American Revolution

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Why did Parliament implement the policies that it did with regard to the colonies in the 1760s and 1770s?

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After the French and Indian War ended in 1763, the British Parliament needed to raise a significant amount of money to pay off the debts it had accrued during the long conflict. The lawmakers in England figured that since much of the war was fought to protect and consolidate its North American colonies that the colonists there should be responsible, at least in part, for footing the bill. That is why they instituted a number of acts, such as the 1765 Stamp Act, to secure these funds.

However, Parliament did not anticipate the negative response to these measures that occurred in the colonies, particularly in New England. Colonists thought that it was an affront to their station as Englishmen to be compelled to pay taxes without first giving their consent. Many refused and protested these new taxes.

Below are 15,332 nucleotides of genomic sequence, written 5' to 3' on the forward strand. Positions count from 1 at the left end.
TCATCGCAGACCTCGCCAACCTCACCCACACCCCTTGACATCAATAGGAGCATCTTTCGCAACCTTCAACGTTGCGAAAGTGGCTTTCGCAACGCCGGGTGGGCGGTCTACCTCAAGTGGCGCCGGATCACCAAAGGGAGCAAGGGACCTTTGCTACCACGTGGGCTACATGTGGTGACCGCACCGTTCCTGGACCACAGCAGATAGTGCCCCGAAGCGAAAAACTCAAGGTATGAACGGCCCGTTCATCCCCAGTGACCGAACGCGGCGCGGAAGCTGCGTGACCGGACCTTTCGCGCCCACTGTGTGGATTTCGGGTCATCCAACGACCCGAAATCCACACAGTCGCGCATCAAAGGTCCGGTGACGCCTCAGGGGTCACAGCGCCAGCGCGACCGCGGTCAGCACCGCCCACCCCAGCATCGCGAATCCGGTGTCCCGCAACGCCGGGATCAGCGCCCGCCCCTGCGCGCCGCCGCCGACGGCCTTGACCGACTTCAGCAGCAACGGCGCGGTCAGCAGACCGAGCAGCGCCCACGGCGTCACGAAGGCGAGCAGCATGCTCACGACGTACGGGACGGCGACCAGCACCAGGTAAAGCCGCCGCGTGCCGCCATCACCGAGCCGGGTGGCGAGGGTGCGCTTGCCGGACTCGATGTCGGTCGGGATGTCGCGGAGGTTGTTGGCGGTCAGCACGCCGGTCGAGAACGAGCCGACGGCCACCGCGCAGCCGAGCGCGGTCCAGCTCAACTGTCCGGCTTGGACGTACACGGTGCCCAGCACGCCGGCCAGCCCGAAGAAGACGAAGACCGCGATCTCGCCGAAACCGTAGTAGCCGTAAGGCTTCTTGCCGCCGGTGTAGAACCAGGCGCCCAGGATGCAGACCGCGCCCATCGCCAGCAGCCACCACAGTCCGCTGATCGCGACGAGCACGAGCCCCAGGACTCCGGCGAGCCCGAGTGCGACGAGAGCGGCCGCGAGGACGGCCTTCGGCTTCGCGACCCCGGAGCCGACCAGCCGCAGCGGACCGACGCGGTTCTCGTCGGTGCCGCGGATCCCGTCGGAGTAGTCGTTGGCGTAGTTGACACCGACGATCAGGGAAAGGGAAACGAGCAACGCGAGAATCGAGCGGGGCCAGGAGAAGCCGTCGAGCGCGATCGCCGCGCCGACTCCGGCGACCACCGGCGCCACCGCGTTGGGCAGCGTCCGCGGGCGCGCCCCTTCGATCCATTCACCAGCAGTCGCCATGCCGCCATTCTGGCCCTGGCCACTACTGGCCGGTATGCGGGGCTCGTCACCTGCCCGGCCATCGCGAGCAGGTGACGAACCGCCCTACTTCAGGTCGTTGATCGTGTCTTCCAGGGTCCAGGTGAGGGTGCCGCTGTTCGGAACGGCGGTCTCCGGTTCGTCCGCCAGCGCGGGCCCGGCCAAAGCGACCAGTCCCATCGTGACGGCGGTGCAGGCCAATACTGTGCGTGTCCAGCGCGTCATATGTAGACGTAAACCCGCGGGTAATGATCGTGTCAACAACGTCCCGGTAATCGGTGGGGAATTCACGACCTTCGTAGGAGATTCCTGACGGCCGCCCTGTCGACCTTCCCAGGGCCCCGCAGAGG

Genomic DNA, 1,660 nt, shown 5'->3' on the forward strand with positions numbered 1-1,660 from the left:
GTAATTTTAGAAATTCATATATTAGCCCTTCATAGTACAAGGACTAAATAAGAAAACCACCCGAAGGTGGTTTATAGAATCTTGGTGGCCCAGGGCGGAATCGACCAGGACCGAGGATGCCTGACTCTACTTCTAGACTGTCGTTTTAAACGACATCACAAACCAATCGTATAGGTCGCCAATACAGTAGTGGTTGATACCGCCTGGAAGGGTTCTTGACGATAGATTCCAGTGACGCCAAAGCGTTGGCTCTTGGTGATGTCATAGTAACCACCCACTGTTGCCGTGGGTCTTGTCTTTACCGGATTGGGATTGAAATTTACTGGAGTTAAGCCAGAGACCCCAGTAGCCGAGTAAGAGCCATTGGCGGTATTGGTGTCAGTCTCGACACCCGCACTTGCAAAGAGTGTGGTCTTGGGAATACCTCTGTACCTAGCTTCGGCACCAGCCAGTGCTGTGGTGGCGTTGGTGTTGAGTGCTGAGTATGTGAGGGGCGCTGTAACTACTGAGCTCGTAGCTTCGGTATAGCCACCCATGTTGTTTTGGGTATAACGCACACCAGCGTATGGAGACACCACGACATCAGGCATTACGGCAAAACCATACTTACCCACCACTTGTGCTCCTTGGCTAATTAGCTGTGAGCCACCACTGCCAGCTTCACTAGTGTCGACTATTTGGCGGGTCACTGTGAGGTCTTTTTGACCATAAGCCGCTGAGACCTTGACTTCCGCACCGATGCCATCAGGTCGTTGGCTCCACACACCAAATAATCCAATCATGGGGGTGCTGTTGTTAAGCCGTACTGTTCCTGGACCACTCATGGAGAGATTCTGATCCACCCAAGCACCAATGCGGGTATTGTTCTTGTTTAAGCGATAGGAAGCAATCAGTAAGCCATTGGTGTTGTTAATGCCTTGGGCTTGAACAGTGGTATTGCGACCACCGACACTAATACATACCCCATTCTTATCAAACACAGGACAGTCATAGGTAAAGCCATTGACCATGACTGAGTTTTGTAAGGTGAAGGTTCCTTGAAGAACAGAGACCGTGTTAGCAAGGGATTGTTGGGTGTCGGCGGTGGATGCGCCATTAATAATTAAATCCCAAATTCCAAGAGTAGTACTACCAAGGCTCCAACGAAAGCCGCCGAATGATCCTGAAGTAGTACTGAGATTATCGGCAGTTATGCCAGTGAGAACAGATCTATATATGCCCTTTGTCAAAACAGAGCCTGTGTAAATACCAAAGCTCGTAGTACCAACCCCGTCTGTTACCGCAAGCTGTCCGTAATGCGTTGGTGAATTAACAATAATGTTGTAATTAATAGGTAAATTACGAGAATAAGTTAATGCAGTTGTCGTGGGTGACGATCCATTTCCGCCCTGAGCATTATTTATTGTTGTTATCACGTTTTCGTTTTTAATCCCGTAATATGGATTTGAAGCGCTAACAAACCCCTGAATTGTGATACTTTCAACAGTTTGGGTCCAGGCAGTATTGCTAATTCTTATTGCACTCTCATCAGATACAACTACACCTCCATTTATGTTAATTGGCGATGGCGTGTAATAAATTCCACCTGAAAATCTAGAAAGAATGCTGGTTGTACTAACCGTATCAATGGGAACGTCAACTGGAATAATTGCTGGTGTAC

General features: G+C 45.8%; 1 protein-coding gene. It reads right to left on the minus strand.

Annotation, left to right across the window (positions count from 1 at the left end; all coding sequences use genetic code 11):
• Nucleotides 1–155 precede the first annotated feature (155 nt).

Parliament was forced to respond with a number of punitive and coercive measures, that they hoped would keep the rabble-rousers from starting too much more trouble. The most hated of these policies became known as the Intolerable Acts. These were a series of laws intended to punish Boston for the localized act of rebellion that occurred in December of 1773 with the Boston Tea Party. Parliament hoped that these acts, which included closing the port of Boston to commerce and revoking the charter of Massachusetts, would make an example of colonies that did not toe the line. However, these policies backfired as they just created more animosity between the colonies and the mother country.

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Parliament implemented these sorts of policies largely because it needed more money.  It had spent a tremendous amount of money on the Seven Years' War and needed to recoup some of that.  Because of this, Parliament did two main things.  First, it imposed various taxes on the colonies to get money from them.  Second, it did various things to tighten British control of the colonies.  It did things like setting up courts to try colonists who were smuggling and who had not been strongly prosecuted by the colonial authorities.  This, too, would ensure that the colonial economies did more to benefit Britain than they had previously.

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